My friend Mary Anne and I don’t get to have lunch as often as we’d like, but when we make a date we only have to pick a day and time, because there is no question about where we will be eating. The location is always Japonica, near Union Square in New York City, which is one of my favorite Japanese restaurants in the city (and that’s saying a lot). I always have the chirashi, and she ways gets the sliced avocado appetizer with a creamy miso dressing to start and then some sushi to follow. And she always offers me a couple of bites of her avocado, and I always accept.
So I decided to try and recreate her favorite dish, so that we can both have it at home, but I’m going on the record to say that this DOES NOT MEAN we can have lunch any fewer times per year. 1) I love our lunches. 2) I’m never going to make chirashi at home.
What Mary Anne and I talk about changes – kids, work, travel – but the place and the menu stay the same. If a foolish consistency is in fact the hobgoblin of little minds, then once or twice a year, we are quite satisfied with our foolish lunches.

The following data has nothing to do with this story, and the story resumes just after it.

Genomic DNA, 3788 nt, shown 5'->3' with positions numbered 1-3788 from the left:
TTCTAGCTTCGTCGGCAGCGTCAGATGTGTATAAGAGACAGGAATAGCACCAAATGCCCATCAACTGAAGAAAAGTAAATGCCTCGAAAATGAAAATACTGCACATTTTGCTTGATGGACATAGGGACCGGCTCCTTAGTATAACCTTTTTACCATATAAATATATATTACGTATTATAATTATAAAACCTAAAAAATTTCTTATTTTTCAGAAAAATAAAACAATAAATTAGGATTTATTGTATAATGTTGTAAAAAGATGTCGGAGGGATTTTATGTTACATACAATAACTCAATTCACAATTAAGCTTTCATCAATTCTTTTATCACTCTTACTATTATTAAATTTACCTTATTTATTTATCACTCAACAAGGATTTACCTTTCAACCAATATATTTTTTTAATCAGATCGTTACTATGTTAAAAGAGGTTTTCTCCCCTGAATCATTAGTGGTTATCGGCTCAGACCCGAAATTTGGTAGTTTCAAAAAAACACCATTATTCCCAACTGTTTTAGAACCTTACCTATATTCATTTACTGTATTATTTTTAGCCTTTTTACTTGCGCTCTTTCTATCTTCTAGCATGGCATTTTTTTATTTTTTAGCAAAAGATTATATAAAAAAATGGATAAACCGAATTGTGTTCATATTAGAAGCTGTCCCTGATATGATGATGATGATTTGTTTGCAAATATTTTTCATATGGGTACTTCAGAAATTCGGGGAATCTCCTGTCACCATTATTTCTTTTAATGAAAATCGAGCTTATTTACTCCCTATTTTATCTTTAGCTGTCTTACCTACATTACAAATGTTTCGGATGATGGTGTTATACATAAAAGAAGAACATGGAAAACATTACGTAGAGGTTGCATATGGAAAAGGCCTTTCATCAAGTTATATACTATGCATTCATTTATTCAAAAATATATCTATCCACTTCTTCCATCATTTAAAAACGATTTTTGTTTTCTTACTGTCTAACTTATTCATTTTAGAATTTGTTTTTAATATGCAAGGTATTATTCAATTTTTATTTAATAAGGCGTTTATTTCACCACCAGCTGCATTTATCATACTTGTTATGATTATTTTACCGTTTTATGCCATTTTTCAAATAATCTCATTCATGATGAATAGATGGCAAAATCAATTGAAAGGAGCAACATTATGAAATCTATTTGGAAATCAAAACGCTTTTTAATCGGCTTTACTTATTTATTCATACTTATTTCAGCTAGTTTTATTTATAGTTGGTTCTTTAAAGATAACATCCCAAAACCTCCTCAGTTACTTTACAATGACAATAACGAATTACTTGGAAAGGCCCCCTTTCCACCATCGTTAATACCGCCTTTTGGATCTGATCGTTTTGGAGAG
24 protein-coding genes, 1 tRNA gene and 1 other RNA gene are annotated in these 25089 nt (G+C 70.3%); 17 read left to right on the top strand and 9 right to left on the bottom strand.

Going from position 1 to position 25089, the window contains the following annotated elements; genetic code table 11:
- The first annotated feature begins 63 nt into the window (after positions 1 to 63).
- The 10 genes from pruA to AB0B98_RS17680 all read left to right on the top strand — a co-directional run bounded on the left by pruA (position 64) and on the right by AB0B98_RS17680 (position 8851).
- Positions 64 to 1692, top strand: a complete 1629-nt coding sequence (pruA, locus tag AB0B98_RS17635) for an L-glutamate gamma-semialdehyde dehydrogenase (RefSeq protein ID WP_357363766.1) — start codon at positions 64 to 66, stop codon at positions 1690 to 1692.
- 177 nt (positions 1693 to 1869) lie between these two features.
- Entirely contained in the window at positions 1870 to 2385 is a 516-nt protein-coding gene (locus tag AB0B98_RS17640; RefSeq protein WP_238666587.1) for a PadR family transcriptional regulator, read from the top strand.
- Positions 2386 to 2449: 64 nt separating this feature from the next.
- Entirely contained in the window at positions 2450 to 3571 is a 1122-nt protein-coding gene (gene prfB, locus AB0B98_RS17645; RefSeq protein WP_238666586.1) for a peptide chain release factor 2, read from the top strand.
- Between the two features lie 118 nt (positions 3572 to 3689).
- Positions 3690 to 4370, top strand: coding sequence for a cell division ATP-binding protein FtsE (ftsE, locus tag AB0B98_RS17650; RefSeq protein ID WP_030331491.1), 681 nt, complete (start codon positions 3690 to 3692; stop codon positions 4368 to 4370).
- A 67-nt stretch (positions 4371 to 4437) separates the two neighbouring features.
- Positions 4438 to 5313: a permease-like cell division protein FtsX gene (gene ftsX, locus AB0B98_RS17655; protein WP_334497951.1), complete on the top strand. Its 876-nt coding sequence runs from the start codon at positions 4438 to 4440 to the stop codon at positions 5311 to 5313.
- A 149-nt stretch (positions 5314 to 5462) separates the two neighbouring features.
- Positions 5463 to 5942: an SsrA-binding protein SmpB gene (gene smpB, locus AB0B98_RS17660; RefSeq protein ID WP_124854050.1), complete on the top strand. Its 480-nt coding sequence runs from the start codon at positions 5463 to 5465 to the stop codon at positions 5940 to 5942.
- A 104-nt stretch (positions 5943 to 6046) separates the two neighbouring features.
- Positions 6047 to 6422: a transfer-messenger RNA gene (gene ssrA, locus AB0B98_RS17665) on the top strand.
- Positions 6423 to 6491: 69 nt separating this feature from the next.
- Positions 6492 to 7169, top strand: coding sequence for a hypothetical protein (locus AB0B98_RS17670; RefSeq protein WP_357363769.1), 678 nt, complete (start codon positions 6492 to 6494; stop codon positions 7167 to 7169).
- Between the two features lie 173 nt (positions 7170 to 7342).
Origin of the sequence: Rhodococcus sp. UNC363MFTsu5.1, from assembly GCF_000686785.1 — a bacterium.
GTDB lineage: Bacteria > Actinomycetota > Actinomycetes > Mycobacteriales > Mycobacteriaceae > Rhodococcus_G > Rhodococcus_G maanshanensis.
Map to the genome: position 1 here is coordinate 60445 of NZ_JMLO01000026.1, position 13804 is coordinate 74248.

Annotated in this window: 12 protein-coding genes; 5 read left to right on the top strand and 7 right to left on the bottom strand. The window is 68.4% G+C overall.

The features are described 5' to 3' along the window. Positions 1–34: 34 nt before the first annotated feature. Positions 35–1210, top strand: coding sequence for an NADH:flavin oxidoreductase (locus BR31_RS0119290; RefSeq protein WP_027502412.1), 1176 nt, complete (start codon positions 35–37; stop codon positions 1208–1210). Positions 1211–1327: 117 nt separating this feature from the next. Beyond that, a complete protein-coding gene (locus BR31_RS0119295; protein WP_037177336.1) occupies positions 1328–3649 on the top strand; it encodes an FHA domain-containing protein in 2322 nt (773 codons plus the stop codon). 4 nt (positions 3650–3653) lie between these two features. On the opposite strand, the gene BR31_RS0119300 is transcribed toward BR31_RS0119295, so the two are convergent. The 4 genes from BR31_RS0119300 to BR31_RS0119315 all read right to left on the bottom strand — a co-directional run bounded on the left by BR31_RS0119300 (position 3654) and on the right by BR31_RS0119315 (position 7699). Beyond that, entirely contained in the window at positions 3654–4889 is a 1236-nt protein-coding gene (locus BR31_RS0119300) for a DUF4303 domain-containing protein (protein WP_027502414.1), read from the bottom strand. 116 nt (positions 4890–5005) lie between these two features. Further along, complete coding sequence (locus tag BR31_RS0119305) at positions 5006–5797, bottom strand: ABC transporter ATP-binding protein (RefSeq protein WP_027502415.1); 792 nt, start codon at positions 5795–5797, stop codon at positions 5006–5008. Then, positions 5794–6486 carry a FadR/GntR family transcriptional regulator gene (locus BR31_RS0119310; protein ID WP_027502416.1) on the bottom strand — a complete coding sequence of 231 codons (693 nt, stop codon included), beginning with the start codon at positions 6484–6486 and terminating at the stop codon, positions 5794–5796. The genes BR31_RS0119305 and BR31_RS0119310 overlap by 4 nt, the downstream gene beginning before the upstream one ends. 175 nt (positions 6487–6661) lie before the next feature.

Avocado Salad with Creamy Miso Dressing
- 1 1-inch piece fresh ginger peeled
- 3 tablespoons vegetable oil
- 1 tablespoon water
- 2 tablespoons white miso paste
- 1 tablespoon lemon juice
- 1 teaspoon Ponzu sauce or rice vinegar see Note
- 1 tablespoon honey see Note
- ½ teaspoon minced garlic
- Freshly ground pepper to taste
- 4 cups mixed baby greens or shredded romaine
- 2 Hass avocados
- In a blender of a food processor combine the ginger, oil, water, miso, lemon juice, Ponzu or rice vinegar, honey, garlic, and pepper.
- Pile the greens on four small places. Cut the avocados in half, remove the peel, and slice the halves crosswise into 1/4-inch pieces. Fan out each avocado half over the greens, and drizzle the dressing evenly over each avocado and the lettuce (yes, it seems fussy, but it looks awesome, and that’s how they do it at Japonica, and that’s how I’m doing it at my house).
Note:Instead of doing a combo of the rice vinegar and the lemon juice or Ponzu go ahead and choose just one of these items, and use 2 tablespoons. You will still get a wonderful dressing, just with fewer ingredients. Ponzu sauce is available in Asian markets, and in the Asian aisle of many well stocked supermarkets. Also, I have been finding as many ways to use this ginger syrup as possible – the ginger flavor is delicate, and is has a honey-like sweetness, so if you are so inclined, use it instead of the honey, and do let me know if you love it.
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